Life’s a rollercoaster. Just when things are looking up, well, down you plunge into the next ravine. I was feeling pretty good about my fitness after last weekend’s long run. It wasn’t a lights out performance by any stretch of the imagination, but it was a solid effort and a step up from my first long run after OD100. I was
assuming thinking it would carry over to this weekend’s long run. I was planning on running my “benchmark” 50K route that I used as tune ups for both of my earlier 100s this year. It didn’t end up as a complete soul-crushing run, but there was definitely quite a bit of squeezing going on.
The temperature was already 73 when I hit the road at 6am. While there were some gravel roads and a couple miles of trails, about 25 miles was on roads. Last year I think I spent too much time walking hills leading up to ES100 so I’ve tried to run as much of my long runs as possible. This means cutting down on the vertical and also spending more time during my long runs on the roads. The goal was to run virtually all of 31 miles and walk only a couple of the longer and/or steeper hill sections. That goal started going out the window after only 8-10 miles as my legs were feeling very heavy. I did a 14 mile loop, which brought me back to my house for my first aid station. I swapped out my water bottles (only needed 40oz for the first 2.5 hours) and was back out in no time.
It was right after here that I started to enter just grind it out mode. Not only did I start walking most of the uphills, but I started wanting to walk portions of the downhills as well. It’s odd because I was in a pretty decent state mentally. I was drinking plenty of water and getting in the necessary calories. My body just didn’t seem to want to go. So I listened to my body and ran what I could and walked the rest. I figured the heat would slow me down a little bit, but didn’t think it would knock an entire minute off my pace.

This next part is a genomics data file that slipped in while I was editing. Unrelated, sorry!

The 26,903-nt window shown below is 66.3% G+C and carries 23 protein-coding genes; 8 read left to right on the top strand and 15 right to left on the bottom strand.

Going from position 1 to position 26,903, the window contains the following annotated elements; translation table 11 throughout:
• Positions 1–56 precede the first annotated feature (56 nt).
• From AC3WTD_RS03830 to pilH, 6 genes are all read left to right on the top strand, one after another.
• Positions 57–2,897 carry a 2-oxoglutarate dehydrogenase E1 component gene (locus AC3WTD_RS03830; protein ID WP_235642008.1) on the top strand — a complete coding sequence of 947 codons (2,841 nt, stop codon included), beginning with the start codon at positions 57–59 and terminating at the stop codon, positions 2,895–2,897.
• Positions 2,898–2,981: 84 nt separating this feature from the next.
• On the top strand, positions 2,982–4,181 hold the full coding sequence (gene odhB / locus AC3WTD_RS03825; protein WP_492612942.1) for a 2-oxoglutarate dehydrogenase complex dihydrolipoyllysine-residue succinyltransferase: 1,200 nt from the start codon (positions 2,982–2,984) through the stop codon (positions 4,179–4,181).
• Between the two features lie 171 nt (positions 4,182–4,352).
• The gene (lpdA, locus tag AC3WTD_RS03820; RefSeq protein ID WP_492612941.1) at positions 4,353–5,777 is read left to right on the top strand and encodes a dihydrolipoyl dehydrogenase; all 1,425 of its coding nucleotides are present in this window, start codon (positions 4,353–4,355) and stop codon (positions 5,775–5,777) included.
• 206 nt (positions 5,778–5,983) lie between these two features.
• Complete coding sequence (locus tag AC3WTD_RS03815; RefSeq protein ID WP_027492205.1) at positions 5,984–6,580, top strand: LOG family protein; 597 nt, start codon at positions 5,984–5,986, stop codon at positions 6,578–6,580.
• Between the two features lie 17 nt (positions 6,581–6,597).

My best guess is that I was partially dehydrated going into the run and my diet wasn’t all that stellar the day before. So what was going to be a hard workout (31 miles ain’t no joke) turned into a really hard workout. The whole point of these long runs is to push my body and I definitely accomplished that. My legs were sore the rest of the day, which isn’t normally the case after a long run. Physically, I’m as prepared as I can be for ES100. Now I need to work on prepping my logistics and working on my mental game.
I haven’t been entirely happy with my last couple shoe purchases. The shoes themselves are fine, but for some reason my normal size feels a little too tight. Both times I wasn’t able to determine this until it was too late to return them. The tight fit isn’t too bad for my normal one or five mile runs, however my poor little piggy toes get smashed to smithereens on longer runs. I bought a new pair last weekend bringing my current rotation up to 6 pairs. I know, I know. Yes, this is a bit extreme, but my Vasques were the only pair I can do long runs in and they’ve got 438 miles on them. I tried my other pair out last weekend for 25 and let’s just say I won’t be using them on any more 25 mile runs let along something 4x that distance. I’m pretty sure I can get another 100 miles out of the Vasques, but they don’t have a lot of traction which isn’t the ideal shoe for ES100’s uber-technical terrain.
I had never heard of Nevados before, but they were within my price range on Amazon ($40-50) so I decided to take a flyer on them. Even though they are supposed to fit true to size, I went ahead and ordered a half size higher than I normally wear just because I’d been burned two times in a row. Who knows? Maybe the muscles in my feet are getting really jacked up from all the running I do. When I tried them on they were definitely extra roomy so I was
scared worried curious to see how my feet would hold up. I didn’t just immediately go run 31 miles in them though. I did a five mile test run two days ago and there were no glaring problems so it was all systems go.
And go they did. I didn’t tape my feet at all before the run because I wanted to see where they would cause problems. Well, I’m still looking. Besides the beginning of a blister on one pinky toe, I had no other issues and no hotspots that would lead to additional problems. The course I ran was almost entirely roads so I know I won’t get this lucky in 3 weeks. But the shoes wore much better than my Vasques so I guess it’s third time’s a charm when it comes to shoes. Between the shoes and a new headlamp (not sure what I was thinking when I bought a 100 lumen one earlier this year), my gear is all set now.
Oh, I also wore a new pair of running shorts for the first time. Because I like to live life on the edge.